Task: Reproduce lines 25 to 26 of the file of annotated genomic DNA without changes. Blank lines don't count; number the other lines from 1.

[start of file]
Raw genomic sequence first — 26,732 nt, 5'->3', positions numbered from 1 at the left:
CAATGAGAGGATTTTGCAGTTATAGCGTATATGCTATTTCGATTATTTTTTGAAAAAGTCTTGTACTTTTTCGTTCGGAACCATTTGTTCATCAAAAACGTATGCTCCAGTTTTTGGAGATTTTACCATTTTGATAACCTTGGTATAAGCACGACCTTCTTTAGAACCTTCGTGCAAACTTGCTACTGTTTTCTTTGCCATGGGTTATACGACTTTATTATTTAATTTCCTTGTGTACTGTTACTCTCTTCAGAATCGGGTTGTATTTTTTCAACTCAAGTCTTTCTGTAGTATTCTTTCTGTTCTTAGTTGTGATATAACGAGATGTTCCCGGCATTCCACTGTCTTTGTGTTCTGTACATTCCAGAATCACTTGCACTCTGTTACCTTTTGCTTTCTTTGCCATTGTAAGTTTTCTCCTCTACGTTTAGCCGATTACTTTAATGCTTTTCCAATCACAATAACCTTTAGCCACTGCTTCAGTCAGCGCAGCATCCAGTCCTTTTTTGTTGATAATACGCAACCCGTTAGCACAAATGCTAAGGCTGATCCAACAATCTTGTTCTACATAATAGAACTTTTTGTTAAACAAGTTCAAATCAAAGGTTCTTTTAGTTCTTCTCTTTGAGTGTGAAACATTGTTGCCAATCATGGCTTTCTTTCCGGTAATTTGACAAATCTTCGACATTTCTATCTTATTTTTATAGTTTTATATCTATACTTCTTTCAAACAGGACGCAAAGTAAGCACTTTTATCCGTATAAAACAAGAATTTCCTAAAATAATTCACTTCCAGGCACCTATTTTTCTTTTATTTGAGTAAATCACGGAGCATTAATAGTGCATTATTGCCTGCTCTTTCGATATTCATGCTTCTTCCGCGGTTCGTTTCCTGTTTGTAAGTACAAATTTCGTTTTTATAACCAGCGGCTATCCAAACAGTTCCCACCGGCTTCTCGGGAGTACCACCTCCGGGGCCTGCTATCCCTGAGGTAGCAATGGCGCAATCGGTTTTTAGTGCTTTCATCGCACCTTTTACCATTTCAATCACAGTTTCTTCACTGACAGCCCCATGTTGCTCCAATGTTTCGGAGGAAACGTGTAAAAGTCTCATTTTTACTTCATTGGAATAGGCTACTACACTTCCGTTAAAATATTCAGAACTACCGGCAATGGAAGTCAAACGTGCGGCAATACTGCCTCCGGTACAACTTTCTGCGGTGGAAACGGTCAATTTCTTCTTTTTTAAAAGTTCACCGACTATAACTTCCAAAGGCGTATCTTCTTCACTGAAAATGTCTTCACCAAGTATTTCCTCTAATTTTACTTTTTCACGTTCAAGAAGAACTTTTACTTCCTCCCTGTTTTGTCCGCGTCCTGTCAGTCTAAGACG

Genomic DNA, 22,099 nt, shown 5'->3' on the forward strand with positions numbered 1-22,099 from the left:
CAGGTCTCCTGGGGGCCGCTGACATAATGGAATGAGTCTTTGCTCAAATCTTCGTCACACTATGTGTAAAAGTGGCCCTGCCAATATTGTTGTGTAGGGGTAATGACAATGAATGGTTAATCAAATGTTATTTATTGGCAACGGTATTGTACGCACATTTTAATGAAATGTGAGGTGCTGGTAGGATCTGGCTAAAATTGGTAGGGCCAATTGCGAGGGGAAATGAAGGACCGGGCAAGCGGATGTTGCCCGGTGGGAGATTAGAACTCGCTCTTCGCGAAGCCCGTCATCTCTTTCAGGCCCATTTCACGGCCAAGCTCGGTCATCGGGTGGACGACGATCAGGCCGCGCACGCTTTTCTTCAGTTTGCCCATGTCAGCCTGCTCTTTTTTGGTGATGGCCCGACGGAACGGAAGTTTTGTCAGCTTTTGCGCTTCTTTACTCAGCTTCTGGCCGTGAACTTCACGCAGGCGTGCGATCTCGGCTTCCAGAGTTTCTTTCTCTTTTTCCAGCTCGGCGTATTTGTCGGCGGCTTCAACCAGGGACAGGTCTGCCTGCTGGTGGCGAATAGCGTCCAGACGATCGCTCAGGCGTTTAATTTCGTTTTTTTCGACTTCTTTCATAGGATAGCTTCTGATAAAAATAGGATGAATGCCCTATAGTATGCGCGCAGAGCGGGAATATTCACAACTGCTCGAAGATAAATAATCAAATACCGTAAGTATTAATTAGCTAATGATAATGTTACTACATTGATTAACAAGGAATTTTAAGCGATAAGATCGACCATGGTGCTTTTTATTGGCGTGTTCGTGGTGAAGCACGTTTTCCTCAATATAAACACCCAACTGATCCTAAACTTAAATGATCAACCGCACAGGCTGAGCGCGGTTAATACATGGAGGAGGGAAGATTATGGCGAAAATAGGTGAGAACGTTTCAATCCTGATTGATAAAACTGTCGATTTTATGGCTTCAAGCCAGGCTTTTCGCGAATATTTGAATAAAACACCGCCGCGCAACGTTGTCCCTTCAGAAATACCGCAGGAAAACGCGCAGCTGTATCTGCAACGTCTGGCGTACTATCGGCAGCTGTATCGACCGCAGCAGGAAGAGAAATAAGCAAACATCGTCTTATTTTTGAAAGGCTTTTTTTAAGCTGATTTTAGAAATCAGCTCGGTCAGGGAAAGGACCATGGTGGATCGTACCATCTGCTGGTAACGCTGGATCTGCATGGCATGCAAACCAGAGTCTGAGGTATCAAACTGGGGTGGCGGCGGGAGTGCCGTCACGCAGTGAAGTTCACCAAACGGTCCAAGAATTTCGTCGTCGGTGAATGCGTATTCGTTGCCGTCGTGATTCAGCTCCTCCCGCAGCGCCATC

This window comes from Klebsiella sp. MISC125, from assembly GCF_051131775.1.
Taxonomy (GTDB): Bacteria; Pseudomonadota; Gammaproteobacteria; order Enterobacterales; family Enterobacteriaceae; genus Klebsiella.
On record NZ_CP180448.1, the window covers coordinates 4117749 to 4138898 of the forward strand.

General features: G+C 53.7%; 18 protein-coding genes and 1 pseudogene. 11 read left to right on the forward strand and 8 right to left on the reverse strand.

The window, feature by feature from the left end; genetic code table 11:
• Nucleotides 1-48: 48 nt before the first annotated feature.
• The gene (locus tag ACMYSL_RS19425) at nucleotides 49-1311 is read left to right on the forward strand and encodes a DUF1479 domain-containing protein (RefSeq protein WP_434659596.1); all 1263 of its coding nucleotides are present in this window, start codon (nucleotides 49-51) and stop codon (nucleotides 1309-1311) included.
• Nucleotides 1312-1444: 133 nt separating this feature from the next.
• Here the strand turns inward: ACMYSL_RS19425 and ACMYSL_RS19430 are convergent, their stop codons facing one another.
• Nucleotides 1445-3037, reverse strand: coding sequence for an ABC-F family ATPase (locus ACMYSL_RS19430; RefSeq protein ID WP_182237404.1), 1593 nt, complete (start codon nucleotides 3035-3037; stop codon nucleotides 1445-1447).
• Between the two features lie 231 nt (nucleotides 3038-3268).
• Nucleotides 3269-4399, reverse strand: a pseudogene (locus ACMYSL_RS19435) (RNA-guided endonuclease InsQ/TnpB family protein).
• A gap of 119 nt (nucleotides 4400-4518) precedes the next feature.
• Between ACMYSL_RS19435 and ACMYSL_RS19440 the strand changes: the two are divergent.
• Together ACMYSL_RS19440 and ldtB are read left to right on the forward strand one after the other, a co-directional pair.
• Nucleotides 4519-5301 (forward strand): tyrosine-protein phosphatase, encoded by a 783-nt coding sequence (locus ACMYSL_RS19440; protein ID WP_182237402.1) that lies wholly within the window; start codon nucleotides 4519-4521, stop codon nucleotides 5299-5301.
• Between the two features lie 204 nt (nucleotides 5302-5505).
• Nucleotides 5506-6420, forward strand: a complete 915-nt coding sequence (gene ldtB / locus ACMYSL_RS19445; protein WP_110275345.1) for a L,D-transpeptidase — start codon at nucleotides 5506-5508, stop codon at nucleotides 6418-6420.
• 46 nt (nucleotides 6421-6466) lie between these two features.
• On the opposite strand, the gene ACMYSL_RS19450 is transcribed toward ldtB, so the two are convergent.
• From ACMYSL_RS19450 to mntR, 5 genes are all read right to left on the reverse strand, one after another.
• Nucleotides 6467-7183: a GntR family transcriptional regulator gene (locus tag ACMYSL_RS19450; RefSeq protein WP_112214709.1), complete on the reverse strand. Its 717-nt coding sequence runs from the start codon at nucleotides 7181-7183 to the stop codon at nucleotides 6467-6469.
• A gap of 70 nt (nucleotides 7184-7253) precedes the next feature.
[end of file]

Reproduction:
• From ACMYSL_RS19450 to mntR, 5 genes are all read right to left on the reverse strand, one after another.
• Nucleotides 6467-7183: a GntR family transcriptional regulator gene (locus tag ACMYSL_RS19450; RefSeq protein WP_112214709.1), complete on the reverse strand. Its 717-nt coding sequence runs from the start codon at nucleotides 7181-7183 to the stop codon at nucleotides 6467-6469.